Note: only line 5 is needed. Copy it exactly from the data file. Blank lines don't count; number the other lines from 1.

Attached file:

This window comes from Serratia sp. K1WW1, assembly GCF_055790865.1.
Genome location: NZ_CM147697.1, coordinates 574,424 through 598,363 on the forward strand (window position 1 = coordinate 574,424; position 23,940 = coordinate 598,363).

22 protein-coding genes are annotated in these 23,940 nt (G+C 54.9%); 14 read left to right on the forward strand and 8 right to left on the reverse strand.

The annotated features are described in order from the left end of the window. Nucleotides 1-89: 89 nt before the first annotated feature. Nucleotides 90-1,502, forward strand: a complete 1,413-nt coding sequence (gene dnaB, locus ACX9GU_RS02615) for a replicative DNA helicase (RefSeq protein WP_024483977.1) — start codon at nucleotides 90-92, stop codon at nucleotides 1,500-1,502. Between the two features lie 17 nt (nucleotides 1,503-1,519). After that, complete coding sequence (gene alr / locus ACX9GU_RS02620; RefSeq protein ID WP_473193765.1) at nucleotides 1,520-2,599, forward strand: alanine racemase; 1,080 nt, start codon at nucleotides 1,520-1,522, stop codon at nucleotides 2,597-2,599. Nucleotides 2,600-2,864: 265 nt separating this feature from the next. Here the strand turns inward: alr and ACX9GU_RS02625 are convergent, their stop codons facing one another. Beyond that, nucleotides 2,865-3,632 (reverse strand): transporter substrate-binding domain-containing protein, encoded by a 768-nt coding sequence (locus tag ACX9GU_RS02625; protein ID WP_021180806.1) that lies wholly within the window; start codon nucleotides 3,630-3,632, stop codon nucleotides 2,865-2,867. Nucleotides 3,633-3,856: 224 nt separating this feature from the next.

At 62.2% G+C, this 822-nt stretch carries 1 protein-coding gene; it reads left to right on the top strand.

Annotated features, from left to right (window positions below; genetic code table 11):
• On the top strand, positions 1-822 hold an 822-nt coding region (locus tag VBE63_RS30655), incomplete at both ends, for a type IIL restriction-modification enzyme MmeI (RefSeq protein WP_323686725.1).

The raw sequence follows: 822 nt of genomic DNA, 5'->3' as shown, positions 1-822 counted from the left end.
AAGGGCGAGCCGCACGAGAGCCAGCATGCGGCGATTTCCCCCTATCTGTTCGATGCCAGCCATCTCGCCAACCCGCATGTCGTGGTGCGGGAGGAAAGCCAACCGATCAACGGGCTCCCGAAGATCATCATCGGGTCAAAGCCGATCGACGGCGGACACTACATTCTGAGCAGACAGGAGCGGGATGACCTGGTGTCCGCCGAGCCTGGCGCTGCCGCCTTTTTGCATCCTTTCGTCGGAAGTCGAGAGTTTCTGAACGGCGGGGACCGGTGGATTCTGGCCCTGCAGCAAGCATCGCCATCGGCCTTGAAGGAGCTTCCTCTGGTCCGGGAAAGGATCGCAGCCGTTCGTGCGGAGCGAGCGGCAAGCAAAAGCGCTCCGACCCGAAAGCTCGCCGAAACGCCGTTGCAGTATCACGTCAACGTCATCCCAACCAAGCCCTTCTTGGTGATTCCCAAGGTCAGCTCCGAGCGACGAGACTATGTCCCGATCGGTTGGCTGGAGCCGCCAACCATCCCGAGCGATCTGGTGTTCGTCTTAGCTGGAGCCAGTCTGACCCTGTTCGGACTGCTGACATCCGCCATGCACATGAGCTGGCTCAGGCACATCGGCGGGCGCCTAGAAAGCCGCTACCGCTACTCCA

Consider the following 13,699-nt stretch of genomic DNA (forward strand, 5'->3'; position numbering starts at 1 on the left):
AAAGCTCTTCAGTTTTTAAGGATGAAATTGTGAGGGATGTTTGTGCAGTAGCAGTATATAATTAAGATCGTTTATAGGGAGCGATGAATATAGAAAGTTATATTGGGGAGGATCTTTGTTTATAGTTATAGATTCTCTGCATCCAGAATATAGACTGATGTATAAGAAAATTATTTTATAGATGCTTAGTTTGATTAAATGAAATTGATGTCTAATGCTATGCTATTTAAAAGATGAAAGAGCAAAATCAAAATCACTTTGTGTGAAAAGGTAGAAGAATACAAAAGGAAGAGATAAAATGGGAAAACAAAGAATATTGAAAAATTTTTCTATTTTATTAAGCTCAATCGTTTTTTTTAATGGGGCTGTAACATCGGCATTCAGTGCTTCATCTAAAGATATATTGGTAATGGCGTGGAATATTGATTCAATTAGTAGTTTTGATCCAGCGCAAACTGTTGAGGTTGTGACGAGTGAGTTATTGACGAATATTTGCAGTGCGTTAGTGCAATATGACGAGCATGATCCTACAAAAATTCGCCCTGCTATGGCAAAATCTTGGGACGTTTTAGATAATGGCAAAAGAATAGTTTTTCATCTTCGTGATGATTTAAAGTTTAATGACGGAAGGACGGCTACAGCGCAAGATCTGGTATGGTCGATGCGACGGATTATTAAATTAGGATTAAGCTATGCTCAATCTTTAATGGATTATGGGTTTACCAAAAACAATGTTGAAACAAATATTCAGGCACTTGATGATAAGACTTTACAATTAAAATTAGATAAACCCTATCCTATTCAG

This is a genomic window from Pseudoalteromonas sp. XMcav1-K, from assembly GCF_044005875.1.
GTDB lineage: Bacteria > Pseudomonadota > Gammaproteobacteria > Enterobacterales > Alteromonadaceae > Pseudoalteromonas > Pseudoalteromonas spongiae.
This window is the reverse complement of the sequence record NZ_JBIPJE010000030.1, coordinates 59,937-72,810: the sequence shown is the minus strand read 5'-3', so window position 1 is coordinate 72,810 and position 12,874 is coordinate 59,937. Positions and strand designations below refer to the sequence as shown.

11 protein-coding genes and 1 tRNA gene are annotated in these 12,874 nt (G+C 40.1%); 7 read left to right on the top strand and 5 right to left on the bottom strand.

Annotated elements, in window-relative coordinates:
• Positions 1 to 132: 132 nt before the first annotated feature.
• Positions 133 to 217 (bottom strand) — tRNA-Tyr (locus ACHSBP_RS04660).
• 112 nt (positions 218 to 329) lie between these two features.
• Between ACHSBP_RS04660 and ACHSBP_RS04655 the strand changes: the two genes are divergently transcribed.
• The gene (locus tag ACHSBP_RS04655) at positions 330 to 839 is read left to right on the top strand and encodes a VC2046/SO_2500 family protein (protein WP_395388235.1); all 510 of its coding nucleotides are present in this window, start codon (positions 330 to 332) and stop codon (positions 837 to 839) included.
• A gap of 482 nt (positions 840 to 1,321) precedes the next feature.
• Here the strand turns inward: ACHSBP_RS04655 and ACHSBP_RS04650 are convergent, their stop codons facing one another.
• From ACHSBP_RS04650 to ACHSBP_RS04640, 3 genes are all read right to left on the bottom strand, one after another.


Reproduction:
At 62.2% G+C, this 822-nt stretch carries 1 protein-coding gene; it reads left to right on the top strand.